“I waited for 45 minutes for a minibus to get to Tsuen Wan MTR station this morning and arrived here to see the crowd. I don’t know what to do now,” she said.

“I heard from my colleague that she has been waiting at Tai Wai station for 45 minutes.”

But she was not too angry about the situation. She said: “The arrangement is acceptable. There’s no other way. Trees are collapsed everywhere.”


Lau Wing-hong, a 46-year-old IT clerk who works near Tai Po Market station, had just arrived at Kowloon Tong.

A busy morning at Tai Wai station. Photo: Felix Wong

“The staff said I can only get off at Sha Tin and find other transportation to get to Tai Po Market,” he said.


“I don’t know how long I have to wait here. I asked the staff, but they were not able to give me much information. I wish they would arrange shuttle bus services, but I also understand that the roads are blocked. I’m now contacting my boss about the situation.”

The scene at Lau’s intended destination was not much better. At 8.45am outside Tai Po Market, the line of people stretching out from the already crowded lobby only grew longer, despite many frustrated travellers deciding to leave.

“I have waited 45 minutes,” said Ben Lo, 40, who lives near Tai Wo, where train services were suspended.

He said he left home at 7.45am and took a minibus to Tai Po Market station to try to get to work in Central. But he decided to leave after speaking on the phone to a colleague, who said he was stuck a few stations away at Tai Wai.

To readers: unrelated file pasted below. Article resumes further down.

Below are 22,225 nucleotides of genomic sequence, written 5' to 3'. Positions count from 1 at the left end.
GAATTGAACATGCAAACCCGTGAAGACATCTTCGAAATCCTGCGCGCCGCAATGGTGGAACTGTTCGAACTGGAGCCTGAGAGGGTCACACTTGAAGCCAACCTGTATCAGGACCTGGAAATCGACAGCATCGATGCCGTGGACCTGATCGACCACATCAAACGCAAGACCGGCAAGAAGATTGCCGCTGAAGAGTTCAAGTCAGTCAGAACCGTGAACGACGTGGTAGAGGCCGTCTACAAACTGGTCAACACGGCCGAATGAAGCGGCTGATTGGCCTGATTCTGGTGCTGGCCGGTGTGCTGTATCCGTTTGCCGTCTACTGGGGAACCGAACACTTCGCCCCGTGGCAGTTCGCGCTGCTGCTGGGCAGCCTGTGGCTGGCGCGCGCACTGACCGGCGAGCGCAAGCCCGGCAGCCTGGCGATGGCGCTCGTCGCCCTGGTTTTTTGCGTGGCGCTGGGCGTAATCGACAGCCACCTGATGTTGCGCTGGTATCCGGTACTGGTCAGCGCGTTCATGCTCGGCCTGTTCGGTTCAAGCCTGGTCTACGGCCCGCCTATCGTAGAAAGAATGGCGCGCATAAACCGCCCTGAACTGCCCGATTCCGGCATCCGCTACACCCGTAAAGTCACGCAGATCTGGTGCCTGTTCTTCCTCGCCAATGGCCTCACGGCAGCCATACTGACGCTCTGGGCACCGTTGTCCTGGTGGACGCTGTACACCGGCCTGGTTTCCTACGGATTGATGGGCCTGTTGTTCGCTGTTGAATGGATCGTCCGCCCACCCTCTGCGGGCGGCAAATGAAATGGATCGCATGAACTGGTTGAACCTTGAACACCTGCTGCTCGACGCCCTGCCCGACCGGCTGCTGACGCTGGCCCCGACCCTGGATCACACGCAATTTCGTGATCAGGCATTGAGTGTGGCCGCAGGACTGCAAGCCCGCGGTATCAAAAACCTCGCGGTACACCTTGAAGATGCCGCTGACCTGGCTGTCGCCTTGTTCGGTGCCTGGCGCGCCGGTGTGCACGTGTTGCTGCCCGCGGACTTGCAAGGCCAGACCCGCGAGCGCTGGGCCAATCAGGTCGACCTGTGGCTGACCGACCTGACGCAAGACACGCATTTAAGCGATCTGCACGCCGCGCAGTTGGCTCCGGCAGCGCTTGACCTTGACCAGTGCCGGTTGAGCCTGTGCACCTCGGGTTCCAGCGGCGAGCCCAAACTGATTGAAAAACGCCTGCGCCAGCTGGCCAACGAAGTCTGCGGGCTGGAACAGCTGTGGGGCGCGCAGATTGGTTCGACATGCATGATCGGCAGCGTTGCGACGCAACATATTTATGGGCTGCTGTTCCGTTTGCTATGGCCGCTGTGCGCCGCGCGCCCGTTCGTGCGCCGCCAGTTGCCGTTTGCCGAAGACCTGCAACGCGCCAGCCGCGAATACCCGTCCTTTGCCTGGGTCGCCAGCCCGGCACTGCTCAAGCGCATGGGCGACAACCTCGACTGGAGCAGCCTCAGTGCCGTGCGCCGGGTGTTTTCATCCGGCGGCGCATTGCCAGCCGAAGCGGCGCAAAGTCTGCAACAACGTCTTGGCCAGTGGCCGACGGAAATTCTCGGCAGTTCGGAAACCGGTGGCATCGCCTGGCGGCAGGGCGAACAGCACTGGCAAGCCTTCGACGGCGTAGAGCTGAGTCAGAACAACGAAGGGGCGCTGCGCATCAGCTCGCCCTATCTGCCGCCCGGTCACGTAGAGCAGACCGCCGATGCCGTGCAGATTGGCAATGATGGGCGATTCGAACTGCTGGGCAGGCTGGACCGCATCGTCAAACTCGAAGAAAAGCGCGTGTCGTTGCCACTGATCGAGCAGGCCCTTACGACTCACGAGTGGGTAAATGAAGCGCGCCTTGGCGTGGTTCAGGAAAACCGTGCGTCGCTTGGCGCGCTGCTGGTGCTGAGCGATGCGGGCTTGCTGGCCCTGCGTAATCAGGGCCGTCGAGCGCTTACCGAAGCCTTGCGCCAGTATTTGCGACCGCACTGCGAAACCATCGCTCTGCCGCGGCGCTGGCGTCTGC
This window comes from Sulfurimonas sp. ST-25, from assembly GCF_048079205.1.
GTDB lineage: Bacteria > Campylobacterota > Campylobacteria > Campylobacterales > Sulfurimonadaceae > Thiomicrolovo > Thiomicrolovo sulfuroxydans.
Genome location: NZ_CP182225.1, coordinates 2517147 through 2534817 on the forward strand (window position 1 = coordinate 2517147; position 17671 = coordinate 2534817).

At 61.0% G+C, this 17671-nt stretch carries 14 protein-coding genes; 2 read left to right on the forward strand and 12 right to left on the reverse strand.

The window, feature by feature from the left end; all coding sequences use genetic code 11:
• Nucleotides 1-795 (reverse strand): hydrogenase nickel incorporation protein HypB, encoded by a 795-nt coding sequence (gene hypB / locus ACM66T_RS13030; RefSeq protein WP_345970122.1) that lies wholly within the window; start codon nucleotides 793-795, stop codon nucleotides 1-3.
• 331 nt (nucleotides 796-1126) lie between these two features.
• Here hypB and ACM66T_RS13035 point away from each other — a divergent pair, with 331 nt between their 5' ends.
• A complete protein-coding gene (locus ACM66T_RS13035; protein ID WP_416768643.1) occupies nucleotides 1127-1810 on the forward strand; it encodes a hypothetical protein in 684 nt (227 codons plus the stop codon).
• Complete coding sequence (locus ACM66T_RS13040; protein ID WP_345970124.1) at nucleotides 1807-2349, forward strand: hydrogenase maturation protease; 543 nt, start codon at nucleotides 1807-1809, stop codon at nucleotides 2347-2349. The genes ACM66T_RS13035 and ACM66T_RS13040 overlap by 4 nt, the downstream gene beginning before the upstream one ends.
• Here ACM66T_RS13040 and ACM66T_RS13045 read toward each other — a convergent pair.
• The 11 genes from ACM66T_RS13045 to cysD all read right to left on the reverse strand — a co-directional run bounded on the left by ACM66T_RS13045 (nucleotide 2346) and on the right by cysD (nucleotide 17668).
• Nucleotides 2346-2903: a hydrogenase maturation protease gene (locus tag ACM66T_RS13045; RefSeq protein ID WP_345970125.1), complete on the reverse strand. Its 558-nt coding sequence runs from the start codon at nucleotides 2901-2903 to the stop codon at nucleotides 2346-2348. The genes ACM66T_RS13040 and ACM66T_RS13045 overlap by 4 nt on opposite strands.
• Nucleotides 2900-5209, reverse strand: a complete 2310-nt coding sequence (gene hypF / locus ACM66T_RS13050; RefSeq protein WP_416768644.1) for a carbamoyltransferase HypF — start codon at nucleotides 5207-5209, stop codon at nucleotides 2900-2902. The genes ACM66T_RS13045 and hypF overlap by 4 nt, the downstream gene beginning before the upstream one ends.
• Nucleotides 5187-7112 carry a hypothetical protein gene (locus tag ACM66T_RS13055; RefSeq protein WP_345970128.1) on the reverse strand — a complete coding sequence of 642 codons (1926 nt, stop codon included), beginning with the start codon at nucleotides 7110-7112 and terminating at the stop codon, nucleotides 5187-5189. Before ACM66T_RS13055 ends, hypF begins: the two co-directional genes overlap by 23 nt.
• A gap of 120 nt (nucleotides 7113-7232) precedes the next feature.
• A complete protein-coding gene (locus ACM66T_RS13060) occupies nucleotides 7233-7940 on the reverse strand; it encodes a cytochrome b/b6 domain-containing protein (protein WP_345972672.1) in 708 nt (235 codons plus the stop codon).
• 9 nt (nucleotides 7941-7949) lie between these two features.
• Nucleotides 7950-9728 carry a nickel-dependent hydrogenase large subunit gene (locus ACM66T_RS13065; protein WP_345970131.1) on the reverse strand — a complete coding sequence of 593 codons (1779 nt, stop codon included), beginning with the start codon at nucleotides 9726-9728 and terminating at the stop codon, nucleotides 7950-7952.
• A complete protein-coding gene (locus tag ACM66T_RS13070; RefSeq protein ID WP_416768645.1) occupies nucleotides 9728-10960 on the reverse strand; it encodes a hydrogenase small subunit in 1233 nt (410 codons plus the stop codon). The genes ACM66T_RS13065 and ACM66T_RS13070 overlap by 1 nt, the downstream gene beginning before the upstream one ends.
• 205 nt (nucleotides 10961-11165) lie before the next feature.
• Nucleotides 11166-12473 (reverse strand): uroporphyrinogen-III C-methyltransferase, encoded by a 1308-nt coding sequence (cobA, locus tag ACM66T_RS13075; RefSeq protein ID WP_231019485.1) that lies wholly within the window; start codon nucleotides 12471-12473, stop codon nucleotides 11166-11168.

Typhoon damage was still plaguing this bus stop, near Diamond Hill station. Photo: Winson Wong

“There should be an announcement to call a half-day off so clear-up work can be carried out,” he said, complaining about the lack of bus services.

Commuters from the Tsuen Wan and Kwun Tong lines continued to arrive at Kowloon Tong station to transit to the partially suspended East Rail line.

William Wan, a 63-year-old engineer working in Fo Tan, had been waiting at the station for 30 minutes. He had gone up to the street to search for buses, only to find services were yet to resume.

“The government should allow all workers to be exempted from work today,” he said. “The MTR has tried its best, but I think they can raise the frequency of trains from every 10 minutes to every two to three minutes.”

Speaking on an RTHK radio programme, Ronny Tong Ka-wah, who sits on Lam’s cabinet, the Executive Council, said it was impractical to expect the government to give people the day off work.

Getting busy at Kowloon Tong MTR station. Photo: Winson Wong

“In a capitalist society, the government has no power to meddle with all the contracts between employers and employees,” he said.

Tong added that while the chief executive and the education minister had the power to suspend schools or courts for specific reasons, there was no law saying the government could exempt ordinary residents from work.

The Peak Tram service, as well as service along Hong Kong Tramways’ Happy Valley loop, were suspended until further notice.

The Hospital Authority announced that its services, including its public clinics and physiotherapy services, had resumed.

“But because of serious road traffic disruptions, if any patient could not make it to his medical appointment today, he can call the clinics and make another one. One must not worry and rush to their medical appointments,” the statement read.

For the latest information on other modes of transport, travellers can check: